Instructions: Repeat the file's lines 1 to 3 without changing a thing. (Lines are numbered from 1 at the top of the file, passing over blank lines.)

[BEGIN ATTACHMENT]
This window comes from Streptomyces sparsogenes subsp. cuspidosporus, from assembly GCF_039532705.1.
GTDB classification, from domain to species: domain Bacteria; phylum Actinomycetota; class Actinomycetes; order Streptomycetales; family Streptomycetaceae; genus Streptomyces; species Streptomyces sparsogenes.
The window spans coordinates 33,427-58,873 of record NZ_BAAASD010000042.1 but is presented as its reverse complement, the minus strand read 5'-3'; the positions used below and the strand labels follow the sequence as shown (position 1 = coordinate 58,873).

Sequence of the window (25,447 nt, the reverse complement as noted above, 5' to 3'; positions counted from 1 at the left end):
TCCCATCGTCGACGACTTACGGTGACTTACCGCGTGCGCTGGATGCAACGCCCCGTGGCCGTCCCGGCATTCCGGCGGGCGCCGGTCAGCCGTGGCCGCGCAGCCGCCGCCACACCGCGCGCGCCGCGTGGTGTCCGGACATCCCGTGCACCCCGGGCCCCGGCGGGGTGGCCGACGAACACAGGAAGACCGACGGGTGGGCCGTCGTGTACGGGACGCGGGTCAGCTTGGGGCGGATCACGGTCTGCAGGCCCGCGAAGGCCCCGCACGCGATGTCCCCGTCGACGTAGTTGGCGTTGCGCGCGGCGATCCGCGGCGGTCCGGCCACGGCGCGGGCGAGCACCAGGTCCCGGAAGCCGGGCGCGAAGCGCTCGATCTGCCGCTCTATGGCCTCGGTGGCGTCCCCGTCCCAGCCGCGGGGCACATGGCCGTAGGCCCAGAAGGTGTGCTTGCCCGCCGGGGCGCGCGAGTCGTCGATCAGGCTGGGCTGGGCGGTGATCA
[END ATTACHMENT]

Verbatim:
This window comes from Streptomyces sparsogenes subsp. cuspidosporus, from assembly GCF_039532705.1.
GTDB classification, from domain to species: domain Bacteria; phylum Actinomycetota; class Actinomycetes; order Streptomycetales; family Streptomycetaceae; genus Streptomyces; species Streptomyces sparsogenes.
The window spans coordinates 33,427-58,873 of record NZ_BAAASD010000042.1 but is presented as its reverse complement, the minus strand read 5'-3'; the positions used below and the strand labels follow the sequence as shown (position 1 = coordinate 58,873).